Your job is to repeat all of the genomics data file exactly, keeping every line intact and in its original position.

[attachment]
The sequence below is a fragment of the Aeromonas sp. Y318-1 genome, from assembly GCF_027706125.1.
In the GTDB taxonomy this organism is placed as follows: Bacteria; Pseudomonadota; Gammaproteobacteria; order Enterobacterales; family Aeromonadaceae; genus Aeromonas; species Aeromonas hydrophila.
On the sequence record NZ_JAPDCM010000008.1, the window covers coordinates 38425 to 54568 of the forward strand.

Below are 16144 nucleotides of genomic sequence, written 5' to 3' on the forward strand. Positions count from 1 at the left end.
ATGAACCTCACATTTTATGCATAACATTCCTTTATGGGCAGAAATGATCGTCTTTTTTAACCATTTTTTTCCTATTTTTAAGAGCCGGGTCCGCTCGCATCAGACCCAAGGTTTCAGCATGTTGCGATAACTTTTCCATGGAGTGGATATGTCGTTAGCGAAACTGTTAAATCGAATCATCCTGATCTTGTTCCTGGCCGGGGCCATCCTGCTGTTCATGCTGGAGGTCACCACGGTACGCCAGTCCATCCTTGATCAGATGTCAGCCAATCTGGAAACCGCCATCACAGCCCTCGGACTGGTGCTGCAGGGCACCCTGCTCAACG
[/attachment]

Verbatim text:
The sequence below is a fragment of the Aeromonas sp. Y318-1 genome, from assembly GCF_027706125.1.
In the GTDB taxonomy this organism is placed as follows: Bacteria; Pseudomonadota; Gammaproteobacteria; order Enterobacterales; family Aeromonadaceae; genus Aeromonas; species Aeromonas hydrophila.
On the sequence record NZ_JAPDCM010000008.1, the window covers coordinates 38425 to 54568 of the forward strand.

Below are 16144 nucleotides of genomic sequence, written 5' to 3' on the forward strand. Positions count from 1 at the left end.
ATGAACCTCACATTTTATGCATAACATTCCTTTATGGGCAGAAATGATCGTCTTTTTTAACCATTTTTTTCCTATTTTTAAGAGCCGGGTCCGCTCGCATCAGACCCAAGGTTTCAGCATGTTGCGATAACTTTTCCATGGAGTGGATATGTCGTTAGCGAAACTGTTAAATCGAATCATCCTGATCTTGTTCCTGGCCGGGGCCATCCTGCTGTTCATGCTGGAGGTCACCACGGTACGCCAGTCCATCCTTGATCAGATGTCAGCCAATCTGGAAACCGCCATCACAGCCCTCGGACTGGTGCTGCAGGGCACCCTGCTCAACG